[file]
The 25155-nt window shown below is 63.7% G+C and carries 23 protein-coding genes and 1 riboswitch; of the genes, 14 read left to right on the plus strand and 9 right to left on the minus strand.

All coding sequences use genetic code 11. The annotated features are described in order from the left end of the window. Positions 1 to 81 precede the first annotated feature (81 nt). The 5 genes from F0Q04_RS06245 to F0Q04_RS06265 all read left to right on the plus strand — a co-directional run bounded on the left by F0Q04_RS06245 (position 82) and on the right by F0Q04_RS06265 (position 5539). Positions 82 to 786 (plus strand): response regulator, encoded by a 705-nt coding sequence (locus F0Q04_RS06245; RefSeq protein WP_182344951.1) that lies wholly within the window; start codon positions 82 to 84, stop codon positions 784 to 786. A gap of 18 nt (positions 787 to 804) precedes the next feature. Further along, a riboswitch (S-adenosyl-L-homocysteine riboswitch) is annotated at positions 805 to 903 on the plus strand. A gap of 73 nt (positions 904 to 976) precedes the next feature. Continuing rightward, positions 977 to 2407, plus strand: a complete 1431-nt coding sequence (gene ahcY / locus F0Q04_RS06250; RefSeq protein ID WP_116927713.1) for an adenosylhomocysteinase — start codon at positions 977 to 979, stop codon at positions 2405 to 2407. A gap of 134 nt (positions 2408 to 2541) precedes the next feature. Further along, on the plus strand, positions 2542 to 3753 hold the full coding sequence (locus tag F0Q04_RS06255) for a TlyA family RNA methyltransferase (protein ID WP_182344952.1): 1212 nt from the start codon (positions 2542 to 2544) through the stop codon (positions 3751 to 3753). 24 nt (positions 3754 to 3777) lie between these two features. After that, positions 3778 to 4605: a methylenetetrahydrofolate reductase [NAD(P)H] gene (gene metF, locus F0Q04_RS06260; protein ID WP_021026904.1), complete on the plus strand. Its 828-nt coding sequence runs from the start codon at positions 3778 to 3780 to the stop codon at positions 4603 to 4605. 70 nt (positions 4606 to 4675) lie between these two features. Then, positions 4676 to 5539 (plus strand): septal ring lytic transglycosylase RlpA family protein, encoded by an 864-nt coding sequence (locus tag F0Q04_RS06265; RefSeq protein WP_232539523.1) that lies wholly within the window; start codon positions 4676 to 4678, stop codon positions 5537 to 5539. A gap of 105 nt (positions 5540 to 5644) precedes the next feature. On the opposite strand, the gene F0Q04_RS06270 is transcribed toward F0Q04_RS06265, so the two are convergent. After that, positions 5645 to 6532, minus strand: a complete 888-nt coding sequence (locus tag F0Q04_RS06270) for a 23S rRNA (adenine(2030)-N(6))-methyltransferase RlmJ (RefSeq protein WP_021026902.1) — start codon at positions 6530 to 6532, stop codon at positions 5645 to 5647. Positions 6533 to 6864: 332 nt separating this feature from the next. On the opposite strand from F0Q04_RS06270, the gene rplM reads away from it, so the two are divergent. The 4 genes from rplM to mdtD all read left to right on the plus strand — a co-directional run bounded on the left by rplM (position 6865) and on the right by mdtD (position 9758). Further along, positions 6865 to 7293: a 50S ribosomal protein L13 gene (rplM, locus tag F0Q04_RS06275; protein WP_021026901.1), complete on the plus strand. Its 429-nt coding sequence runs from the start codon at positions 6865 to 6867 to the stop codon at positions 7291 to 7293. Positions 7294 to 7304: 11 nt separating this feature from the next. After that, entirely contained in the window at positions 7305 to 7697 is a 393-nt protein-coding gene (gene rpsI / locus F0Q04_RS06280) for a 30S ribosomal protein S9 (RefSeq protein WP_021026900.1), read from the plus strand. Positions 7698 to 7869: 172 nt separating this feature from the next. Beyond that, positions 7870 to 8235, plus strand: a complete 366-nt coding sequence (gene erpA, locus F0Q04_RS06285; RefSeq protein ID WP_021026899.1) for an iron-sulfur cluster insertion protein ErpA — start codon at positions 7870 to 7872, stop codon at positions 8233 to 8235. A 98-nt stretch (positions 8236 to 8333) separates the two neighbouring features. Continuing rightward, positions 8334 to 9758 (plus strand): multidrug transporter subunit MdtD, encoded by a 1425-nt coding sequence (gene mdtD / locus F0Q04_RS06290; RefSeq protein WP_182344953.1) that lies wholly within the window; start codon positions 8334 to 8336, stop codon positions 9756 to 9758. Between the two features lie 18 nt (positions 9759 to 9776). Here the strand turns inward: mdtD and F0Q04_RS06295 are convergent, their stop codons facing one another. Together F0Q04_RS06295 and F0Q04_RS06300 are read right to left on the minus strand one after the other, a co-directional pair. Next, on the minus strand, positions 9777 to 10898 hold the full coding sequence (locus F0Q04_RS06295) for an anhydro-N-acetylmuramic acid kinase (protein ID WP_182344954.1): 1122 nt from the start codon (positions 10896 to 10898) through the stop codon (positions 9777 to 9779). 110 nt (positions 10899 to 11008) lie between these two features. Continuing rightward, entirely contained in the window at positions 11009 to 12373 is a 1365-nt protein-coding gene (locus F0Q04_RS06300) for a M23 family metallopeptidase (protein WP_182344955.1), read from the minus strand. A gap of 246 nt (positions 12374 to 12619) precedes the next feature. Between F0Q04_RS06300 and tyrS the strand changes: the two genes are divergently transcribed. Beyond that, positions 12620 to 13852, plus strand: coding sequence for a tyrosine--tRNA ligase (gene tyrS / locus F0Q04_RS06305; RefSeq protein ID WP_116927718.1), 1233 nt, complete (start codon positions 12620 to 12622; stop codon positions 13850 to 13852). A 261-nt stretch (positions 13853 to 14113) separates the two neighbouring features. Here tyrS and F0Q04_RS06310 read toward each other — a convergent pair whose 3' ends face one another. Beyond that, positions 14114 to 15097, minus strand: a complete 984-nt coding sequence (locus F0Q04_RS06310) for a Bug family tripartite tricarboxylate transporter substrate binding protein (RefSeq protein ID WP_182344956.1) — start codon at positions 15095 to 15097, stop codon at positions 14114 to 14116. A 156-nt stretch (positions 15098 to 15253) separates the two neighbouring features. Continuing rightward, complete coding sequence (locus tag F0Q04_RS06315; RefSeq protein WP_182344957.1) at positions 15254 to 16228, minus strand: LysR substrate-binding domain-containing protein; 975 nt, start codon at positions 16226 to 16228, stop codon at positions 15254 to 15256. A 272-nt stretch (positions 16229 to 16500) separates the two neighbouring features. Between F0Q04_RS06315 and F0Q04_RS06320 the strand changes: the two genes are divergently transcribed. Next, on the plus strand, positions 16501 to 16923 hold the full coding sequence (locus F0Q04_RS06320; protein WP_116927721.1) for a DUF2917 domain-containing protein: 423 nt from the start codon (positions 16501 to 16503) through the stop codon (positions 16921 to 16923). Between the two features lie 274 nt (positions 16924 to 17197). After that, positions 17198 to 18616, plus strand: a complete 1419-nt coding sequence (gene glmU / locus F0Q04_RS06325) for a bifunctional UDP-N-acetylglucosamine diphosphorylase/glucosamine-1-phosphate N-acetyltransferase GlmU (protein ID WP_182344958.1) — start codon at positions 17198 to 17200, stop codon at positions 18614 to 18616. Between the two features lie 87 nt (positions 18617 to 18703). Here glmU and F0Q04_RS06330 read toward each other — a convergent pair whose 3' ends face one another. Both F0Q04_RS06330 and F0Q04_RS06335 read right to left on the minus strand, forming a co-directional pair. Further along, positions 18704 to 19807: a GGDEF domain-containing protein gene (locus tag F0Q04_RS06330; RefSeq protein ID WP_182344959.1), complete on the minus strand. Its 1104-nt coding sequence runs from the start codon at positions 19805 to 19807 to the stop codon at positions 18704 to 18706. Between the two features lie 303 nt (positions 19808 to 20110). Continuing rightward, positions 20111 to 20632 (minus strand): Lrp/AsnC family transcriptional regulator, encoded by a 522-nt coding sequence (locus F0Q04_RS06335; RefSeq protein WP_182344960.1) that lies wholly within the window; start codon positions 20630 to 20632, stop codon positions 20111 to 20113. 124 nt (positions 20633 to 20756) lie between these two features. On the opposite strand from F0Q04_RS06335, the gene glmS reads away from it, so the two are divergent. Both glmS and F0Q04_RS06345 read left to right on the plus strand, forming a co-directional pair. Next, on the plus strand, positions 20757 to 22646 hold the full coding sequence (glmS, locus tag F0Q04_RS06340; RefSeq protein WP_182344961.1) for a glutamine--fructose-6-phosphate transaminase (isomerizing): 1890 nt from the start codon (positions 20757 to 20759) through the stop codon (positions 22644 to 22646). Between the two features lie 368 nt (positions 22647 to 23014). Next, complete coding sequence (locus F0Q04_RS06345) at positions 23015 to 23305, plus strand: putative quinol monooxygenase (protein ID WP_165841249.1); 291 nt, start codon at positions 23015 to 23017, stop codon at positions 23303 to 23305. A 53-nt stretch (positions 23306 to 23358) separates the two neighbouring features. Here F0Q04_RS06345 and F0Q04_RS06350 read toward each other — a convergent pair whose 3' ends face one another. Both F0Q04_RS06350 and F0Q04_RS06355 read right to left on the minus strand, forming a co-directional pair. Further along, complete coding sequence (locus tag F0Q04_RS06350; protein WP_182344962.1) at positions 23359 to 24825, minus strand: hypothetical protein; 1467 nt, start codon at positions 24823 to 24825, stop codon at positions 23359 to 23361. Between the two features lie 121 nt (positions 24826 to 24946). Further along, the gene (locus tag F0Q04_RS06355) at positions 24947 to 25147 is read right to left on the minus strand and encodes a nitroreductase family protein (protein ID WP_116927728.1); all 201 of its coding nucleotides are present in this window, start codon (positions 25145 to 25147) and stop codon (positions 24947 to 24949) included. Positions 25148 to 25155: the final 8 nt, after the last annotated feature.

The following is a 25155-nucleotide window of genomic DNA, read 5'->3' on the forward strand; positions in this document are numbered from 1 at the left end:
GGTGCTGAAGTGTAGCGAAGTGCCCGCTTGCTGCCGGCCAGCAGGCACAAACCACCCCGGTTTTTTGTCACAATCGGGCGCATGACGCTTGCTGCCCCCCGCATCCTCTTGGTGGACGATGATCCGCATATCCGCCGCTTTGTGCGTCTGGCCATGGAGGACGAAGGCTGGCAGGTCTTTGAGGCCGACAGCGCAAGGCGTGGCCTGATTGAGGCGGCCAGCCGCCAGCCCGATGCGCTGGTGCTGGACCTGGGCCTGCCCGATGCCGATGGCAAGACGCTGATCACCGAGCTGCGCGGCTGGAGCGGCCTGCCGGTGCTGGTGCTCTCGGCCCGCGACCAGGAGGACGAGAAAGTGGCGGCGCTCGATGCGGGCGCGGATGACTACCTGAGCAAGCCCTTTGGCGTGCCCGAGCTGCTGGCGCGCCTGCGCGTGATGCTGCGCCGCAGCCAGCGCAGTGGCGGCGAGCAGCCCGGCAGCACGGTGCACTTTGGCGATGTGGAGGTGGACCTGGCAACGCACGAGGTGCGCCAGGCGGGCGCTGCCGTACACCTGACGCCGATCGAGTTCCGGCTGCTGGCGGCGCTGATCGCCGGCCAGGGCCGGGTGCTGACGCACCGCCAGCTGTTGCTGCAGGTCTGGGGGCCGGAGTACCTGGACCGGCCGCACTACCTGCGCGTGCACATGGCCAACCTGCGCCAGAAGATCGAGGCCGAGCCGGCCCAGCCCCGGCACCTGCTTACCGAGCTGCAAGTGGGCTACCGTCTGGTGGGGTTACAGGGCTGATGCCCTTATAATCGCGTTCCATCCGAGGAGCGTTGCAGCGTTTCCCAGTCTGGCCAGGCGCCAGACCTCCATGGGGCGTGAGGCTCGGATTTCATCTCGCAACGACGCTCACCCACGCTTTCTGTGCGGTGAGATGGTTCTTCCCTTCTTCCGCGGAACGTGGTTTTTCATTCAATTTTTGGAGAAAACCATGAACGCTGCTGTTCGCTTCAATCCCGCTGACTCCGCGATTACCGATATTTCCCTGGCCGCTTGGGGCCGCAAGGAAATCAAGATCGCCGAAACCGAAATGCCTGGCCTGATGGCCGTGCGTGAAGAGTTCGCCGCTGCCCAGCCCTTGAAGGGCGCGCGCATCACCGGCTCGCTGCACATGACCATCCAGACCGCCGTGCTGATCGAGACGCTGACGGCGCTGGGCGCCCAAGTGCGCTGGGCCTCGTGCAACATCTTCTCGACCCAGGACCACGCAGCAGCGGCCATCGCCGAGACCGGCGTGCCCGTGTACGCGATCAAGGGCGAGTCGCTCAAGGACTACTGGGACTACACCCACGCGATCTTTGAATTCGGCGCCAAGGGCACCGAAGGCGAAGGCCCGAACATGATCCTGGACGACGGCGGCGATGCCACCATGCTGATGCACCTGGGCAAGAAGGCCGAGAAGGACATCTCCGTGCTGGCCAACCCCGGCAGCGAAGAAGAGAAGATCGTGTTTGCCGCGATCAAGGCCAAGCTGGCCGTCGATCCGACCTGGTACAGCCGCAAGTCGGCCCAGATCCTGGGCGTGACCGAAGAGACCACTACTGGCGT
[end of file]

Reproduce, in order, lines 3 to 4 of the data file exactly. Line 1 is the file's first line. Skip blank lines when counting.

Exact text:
The following is a 25155-nucleotide window of genomic DNA, read 5'->3' on the forward strand; positions in this document are numbered from 1 at the left end:
GGTGCTGAAGTGTAGCGAAGTGCCCGCTTGCTGCCGGCCAGCAGGCACAAACCACCCCGGTTTTTTGTCACAATCGGGCGCATGACGCTTGCTGCCCCCCGCATCCTCTTGGTGGACGATGATCCGCATATCCGCCGCTTTGTGCGTCTGGCCATGGAGGACGAAGGCTGGCAGGTCTTTGAGGCCGACAGCGCAAGGCGTGGCCTGATTGAGGCGGCCAGCCGCCAGCCCGATGCGCTGGTGCTGGACCTGGGCCTGCCCGATGCCGATGGCAAGACGCTGATCACCGAGCTGCGCGGCTGGAGCGGCCTGCCGGTGCTGGTGCTCTCGGCCCGCGACCAGGAGGACGAGAAAGTGGCGGCGCTCGATGCGGGCGCGGATGACTACCTGAGCAAGCCCTTTGGCGTGCCCGAGCTGCTGGCGCGCCTGCGCGTGATGCTGCGCCGCAGCCAGCGCAGTGGCGGCGAGCAGCCCGGCAGCACGGTGCACTTTGGCGATGTGGAGGTGGACCTGGCAACGCACGAGGTGCGCCAGGCGGGCGCTGCCGTACACCTGACGCCGATCGAGTTCCGGCTGCTGGCGGCGCTGATCGCCGGCCAGGGCCGGGTGCTGACGCACCGCCAGCTGTTGCTGCAGGTCTGGGGGCCGGAGTACCTGGACCGGCCGCACTACCTGCGCGTGCACATGGCCAACCTGCGCCAGAAGATCGAGGCCGAGCCGGCCCAGCCCCGGCACCTGCTTACCGAGCTGCAAGTGGGCTACCGTCTGGTGGGGTTACAGGGCTGATGCCCTTATAATCGCGTTCCATCCGAGGAGCGTTGCAGCGTTTCCCAGTCTGGCCAGGCGCCAGACCTCCATGGGGCGTGAGGCTCGGATTTCATCTCGCAACGACGCTCACCCACGCTTTCTGTGCGGTGAGATGGTTCTTCCCTTCTTCCGCGGAACGTGGTTTTTCATTCAATTTTTGGAGAAAACCATGAACGCTGCTGTTCGCTTCAATCCCGCTGACTCCGCGATTACCGATATTTCCCTGGCCGCTTGGGGCCGCAAGGAAATCAAGATCGCCGAAACCGAAATGCCTGGCCTGATGGCCGTGCGTGAAGAGTTCGCCGCTGCCCAGCCCTTGAAGGGCGCGCGCATCACCGGCTCGCTGCACATGACCATCCAGACCGCCGTGCTGATCGAGACGCTGACGGCGCTGGGCGCCCAAGTGCGCTGGGCCTCGTGCAACATCTTCTCGACCCAGGACCACGCAGCAGCGGCCATCGCCGAGACCGGCGTGCCCGTGTACGCGATCAAGGGCGAGTCGCTCAAGGACTACTGGGACTACACCCACGCGATCTTTGAATTCGGCGCCAAGGGCACCGAAGGCGAAGGCCCGAACATGATCCTGGACGACGGCGGCGATGCCACCATGCTGATGCACCTGGGCAAGAAGGCCGAGAAGGACATCTCCGTGCTGGCCAACCCCGGCAGCGAAGAAGAGAAGATCGTGTTTGCCGCGATCAAGGCCAAGCTGGCCGTCGATCCGACCTGGTACAGCCGCAAGTCGGCCCAGATCCTGGGCGTGACCGAAGAGACCACTACTGGCGT